- study Spanish
The idea is that each of these thing should take less than 20 minutes per day, so I'm committing no more than one hour a day.
I'm technically three days in, and I've managed to do only two goals on all three days. Even getting to two feels ambitious. An hour is starting to feel unrealistic.
The Current Hindrances
My schedule is a bit of a mess, however. I'm traveling for 10 days straight, staying at my sister's house right now. She and her husband have two little kids (2 and 4 years old). Chaos is everywhere. I originally thought that I could get to three tasks per day if only I worked them into my everyday routine. But right now, and for the next 7 more days, there is no routine.
I'd love to make that disruption in routine an excuse, but the fact is, busy people always have something irregular happening in their schedule. My partner, for example, sometimes vows to eat healthier and drink less beer, and every time he doesn't do it, he has a string of excuses. Friends are in town, so we have to have beers with them. It's a co-worker's last day at work, so he has to be social and have a beer with colleagues. We plan a Thursday night date night, and, c'mon, we're not going to pass up a drink with dinner. Every week -- if not every night -- there's something.
I don't want traveling to be an excuse. I make time, after all, to answer emails and futz around on Twitter. Why is it so hard to make time for the things I think I want to do toward future goals?
Part of the problem could be the age old issue of not seeing any urgency right now. There is no present consequence to not studying Spanish today. There is no harm if I don't read. I can always do it tomorrow. But in the long term, to be the person I want to be, I must be consistent in following through on these goals.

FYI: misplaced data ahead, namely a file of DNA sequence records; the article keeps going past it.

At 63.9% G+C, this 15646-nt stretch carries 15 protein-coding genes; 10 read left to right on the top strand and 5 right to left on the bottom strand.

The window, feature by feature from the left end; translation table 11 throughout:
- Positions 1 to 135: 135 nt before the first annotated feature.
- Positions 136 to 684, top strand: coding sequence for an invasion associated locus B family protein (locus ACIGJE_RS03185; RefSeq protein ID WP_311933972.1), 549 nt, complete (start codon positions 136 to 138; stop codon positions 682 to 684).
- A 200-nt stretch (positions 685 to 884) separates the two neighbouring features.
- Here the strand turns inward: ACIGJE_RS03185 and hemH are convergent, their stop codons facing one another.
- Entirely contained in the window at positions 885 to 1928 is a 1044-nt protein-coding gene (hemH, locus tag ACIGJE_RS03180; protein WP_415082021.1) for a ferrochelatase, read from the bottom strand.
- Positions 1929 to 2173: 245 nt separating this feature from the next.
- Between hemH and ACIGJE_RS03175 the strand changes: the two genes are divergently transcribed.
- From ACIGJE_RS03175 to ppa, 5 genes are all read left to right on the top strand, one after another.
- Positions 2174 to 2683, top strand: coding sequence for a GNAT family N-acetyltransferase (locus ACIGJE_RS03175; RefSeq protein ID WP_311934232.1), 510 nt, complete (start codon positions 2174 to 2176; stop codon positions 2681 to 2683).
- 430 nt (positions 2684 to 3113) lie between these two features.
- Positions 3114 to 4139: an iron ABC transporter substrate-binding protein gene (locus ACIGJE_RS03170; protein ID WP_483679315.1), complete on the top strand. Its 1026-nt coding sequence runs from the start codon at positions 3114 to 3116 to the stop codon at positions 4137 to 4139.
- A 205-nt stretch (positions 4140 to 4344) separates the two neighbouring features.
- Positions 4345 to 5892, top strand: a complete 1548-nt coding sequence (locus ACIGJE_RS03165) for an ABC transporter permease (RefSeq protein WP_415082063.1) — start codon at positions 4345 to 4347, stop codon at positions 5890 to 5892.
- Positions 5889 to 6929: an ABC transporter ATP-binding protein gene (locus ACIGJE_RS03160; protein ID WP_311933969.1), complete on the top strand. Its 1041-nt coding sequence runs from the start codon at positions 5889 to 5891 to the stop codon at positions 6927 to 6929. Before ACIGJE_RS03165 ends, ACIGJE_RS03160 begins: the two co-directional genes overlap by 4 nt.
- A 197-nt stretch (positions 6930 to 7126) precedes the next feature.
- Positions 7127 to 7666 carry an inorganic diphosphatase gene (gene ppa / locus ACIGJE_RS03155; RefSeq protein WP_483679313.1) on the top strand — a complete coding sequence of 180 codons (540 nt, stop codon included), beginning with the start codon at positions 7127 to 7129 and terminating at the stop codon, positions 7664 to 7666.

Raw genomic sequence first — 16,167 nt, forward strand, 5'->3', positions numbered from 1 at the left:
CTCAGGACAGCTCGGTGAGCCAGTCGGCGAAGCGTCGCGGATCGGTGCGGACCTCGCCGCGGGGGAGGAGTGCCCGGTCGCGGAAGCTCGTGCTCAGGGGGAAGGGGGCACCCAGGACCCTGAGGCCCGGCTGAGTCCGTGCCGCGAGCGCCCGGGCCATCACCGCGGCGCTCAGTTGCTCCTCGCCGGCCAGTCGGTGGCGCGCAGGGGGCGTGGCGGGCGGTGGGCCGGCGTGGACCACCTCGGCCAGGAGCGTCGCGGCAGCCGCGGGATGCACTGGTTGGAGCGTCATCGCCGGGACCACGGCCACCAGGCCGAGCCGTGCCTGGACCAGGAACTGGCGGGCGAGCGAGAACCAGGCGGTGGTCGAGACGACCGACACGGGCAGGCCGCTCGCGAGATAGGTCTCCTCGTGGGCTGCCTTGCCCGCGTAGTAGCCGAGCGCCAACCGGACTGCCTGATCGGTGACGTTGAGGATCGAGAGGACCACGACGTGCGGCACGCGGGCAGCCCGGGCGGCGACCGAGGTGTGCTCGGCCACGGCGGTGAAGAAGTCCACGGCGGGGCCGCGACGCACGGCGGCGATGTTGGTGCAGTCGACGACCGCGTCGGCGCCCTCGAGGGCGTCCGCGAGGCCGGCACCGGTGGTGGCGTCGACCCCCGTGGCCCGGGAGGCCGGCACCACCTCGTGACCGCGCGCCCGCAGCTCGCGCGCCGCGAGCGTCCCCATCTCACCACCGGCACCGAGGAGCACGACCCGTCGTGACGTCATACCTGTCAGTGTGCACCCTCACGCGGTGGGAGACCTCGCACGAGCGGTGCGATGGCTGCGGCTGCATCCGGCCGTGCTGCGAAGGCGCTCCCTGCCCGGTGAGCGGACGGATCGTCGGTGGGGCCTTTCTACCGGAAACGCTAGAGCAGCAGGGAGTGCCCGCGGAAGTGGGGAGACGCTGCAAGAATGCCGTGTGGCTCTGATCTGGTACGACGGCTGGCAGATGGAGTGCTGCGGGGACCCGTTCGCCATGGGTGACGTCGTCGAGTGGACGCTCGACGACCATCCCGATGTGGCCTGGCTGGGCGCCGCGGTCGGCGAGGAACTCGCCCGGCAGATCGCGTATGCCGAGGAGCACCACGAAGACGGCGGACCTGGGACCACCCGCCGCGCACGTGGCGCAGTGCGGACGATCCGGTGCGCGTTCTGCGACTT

But Future Me doesn't have any agency. Future Us doesn't know how to show Present Us in real and tangible ways the consequences of not doing the small things now.
Social economist Dan Ariely writes about this issue in Predictably Irrational (and mentions it in his other books, too). He points to the idea of a Ulysses contract: Present You needs to do something in service of Future You. Maybe you've heard of people who literally freeze their credit cards into a block of ice. When they want to buy something, they have to thaw out the ice, which gives them pause and forces them to make a more thoughtful decision about whether to complete the purchase.
In my next post, I'll talk concretely about the strategies I've been trying out -- the apps I'm using to schedule my goals and log my progress, and whether they are working. Should I do all three tasks back-to-back in a solid 60-minute block? Should I break them up? Is morning, afternoon, or evening the best time to try to work in a new habit?
I'll also explain my rationale behind the scheduling choices, and you can judge for yourself whether I'm sufficiently tricking Present Me into doing what Future Me wants.